Meme culture: a look into the new side

For years memes have been the source of entertainment for many people, but for some, it has become something entirely new. 

Recently, World War III memes have ruled the internet and jokes about a possible military draft flew around. While it may seem odd, for those who rely on humor to deal with difficult emotions, memes have become an important coping mechanism. 

The function of memes allows us to reflect on certain events and common emotions that connect people on a larger scale. Humorous jokes about Grumpy Cat and 4Chan ruled the early days of memes. However, as the internet has evolved, so have the memes. While simple and harmless memes like the beloved Nyan Cat still exist, so do more complex memes like “Jeffery Epstein didn’t kill himself” jokes. 

A more recent example of this use of memes is the Iran conflict. When tensions between the United States and Iran began escalating earlier this month, memes about a possible World War III and a draft began spreading like wildfire across the internet. Social media seemed to have endless content of videos, pictures, and drawings of what it would feel like to fight a war. 

“Someone shoot your shot before Iran does,” reads one post. “Nobody:  Me in WW3: I’m in the ghetto ratatata” jokes another meme. 

Using humor to discuss more serious topics is one of the many ways to process intense emotions. Before memes there were comedians. Standup comedy and satirical talk shows joked about serious topics such as racism and abuse. Many memes have assumed this role, and have transformed into a form of a coping mechanism.

I think people have always used humor as a coping mechanism for a long time. There’s a lot of comedians who have committed suicide, but they used humor to cope with a traumatic past,” said 21-year-old DePaul University student Michael Zapata.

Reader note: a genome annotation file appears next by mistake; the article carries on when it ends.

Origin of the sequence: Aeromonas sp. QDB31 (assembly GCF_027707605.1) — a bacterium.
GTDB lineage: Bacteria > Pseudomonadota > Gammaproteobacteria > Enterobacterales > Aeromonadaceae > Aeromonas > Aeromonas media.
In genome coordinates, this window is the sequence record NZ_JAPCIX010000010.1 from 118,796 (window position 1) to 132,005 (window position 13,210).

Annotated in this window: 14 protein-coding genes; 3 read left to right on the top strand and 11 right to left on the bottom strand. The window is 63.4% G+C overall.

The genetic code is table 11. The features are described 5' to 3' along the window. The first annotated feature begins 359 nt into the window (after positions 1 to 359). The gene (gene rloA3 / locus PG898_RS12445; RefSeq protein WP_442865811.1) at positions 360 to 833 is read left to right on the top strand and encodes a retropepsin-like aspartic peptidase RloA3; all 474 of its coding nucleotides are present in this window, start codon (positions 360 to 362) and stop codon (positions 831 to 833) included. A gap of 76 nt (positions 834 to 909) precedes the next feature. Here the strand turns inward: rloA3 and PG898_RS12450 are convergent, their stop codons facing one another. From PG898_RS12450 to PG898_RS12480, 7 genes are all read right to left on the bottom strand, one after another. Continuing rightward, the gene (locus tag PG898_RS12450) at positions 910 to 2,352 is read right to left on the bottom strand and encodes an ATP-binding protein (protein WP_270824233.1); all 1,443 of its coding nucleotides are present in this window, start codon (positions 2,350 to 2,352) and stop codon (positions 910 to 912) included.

The popularity of memes can be attributed to two key reasons: they’re relatable and accessible. The internet and social media has made information available faster and easier than ever before. It’s convenient and effortless to find content at the touch of a button. 

Breanna McEwan, a professor of Communication Studies at DePaul University, says the availability and simplicity of memes make them easy to consume. 

Memes allow people to easily remix images and words to create short, easily consumed opinions,” said McEwan. “Memes are what Henry Jenkins might call highly ‘spreadable’ media; the underlying format is simple to grasp, allows for personalization and editing and the way that they build upon each other allows us to understand them within our cultural context.”

Many people consume memes because of the ability to relate to the emotions conveyed in the media. 

“The relatability of memes definitely connects people,” said Zapata. “It’s basically the whole purpose of them – it’s something that everyone can relate to and find funny.”

The connection of shared experiences that memes can build between people is why it has become a popular coping mechanism. 

“Memes can be beneficial because they serve the functions of idiomatic communication – understanding a meme helps us know we have shared interpersonal understanding of someone else,” said McEwan.

Relating to someone else about a difficult emotion is why memes are sought out. DePaul University student Su Nandar, 22, felt this way about World War III memes. 

“People were really anxious about the possibility of a World War III, so they used memes to connect with other people through humor,” said Nandar. 

This function of memes is generally perceived as harmless. However, there are some concerns over the consequences of using humorous media to discuss serious issues. 

One thing I worry about with memes is that when they are used to communicate a particular position on a political or social issue, they tend to be very low quality information,” said McEwan. “This low quality information can be perceived very differently by people on different sides of the debate and can cause negative attributions about the meme sharer from people who are on the other side of the debate.”

McEwan believes these possible miscommunications can lead to increased polarization on serious issues because assumptions about the lack of intelligence of the opposing side can be made. 

Others don’t mind the use of memes to discuss serious issues. Nandar believes that of all the coping mechanisms, memes may be the most harmless.

“Memes can be helpful because it can be used as an outlet for negative feelings and things,” said Nandar. “They can use humor, rather than drugs or violence, to process things.”

Zapata believes coping memes can help a person build online connections. 

“Maybe at school you’re the shy kid that no one talks to, but on Facebook you’re like the ‘meme king’ online,” said Zapata. “It really just depends on the person and how they want to use memes.”